The Australian Federal Court has continued to embrace technology with its recent implementation of a "paperless" court file system.

The introduction of this new system is another example of the Federal Court utilising technology to lower the cost of litigation in Australia and facilitate the faster, more efficient resolution of Federal Court disputes1, including intellectual property litigation.  The Federal Court is the main court in which intellectual property disputes are heard in Australia.

What is the electronic court file and how does it work?

The electronic court file, implemented nationwide between July and November 2014, allows all court documents to be filed with the Federal Court through an online portal. Importantly, documents filed in this way no longer have to be physically filed at one of the court's registries.

Benefits of the "paperless" court file system in Australia

In implementing this system, the Federal Court has benefited litigants by:

  1. eliminating the often substantial cost associated with filing documents arising from the printing, photocopying and delivery of documents to the Court; and
  2. enabling almost-immediate access to court documents (including stamped and sealed versions) often within minutes of the documents being processed by the court.

In addition to the benefit to litigants, the new system makes far more efficient use of the Federal Court's resources. One of the primary concerns with paper files was the sheer amount of document storage required; it was recently estimated that the documents currently held by the Australian Federal Circuit Court and Australian Family Court alone would reach a height of 24km if stacked, with storage costs of upwards of $1 million a year.2  In addition to the cost of storage, the need to handle that volume of physical documents was placing an unnecessary demand on the court's administrative resources.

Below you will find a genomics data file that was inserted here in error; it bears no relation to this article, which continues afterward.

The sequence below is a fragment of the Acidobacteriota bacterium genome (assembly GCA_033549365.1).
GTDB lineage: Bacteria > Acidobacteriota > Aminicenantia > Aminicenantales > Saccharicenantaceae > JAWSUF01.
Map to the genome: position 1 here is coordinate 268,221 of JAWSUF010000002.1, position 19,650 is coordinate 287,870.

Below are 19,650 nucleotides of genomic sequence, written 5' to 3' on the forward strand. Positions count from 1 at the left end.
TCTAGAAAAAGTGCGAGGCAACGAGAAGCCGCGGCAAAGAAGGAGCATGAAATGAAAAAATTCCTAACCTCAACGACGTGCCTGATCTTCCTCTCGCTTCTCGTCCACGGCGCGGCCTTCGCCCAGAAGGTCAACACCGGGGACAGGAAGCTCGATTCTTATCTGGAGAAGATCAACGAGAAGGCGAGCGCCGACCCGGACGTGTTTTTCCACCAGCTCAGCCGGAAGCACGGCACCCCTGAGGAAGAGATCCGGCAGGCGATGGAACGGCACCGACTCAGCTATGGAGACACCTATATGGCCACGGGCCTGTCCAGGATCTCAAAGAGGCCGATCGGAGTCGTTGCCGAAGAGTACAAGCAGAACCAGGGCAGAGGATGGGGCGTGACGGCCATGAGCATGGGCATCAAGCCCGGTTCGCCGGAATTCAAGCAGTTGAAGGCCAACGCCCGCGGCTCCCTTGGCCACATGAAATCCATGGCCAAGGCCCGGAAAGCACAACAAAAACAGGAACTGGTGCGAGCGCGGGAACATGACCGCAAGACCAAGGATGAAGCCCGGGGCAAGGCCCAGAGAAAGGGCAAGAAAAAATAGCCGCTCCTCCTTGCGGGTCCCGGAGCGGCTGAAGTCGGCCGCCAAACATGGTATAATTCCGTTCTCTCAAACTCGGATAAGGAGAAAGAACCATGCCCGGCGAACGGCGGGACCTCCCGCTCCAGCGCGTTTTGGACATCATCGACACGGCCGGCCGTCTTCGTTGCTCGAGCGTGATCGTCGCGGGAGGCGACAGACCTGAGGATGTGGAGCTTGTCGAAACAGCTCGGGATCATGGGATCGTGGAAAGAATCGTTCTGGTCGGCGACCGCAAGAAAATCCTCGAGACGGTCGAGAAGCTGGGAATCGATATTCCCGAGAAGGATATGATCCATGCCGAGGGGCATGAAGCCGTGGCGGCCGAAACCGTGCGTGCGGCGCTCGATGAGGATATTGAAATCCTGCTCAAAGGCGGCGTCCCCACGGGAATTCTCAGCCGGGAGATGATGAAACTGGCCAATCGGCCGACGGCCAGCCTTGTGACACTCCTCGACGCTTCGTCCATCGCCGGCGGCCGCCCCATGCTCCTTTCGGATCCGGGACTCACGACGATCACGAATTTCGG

Other uses of technology being utilised in Australian courts include the use of computers and tablets

The Federal Court's new electronic filing system is just one of many technological measures that Australian courts are now using to streamline the litigation process, includingintellectual property litigation.  Increasingly, Australian courts and litigants are also utilising the benefits of other technologies including electronic discovery processes, the use of computers and tablets to assist in presenting evidence during trials, web-streaming of some hearings, and telephone and video conferencing to avoid the cost and necessity of parties travelling to court for minor administrative hearings.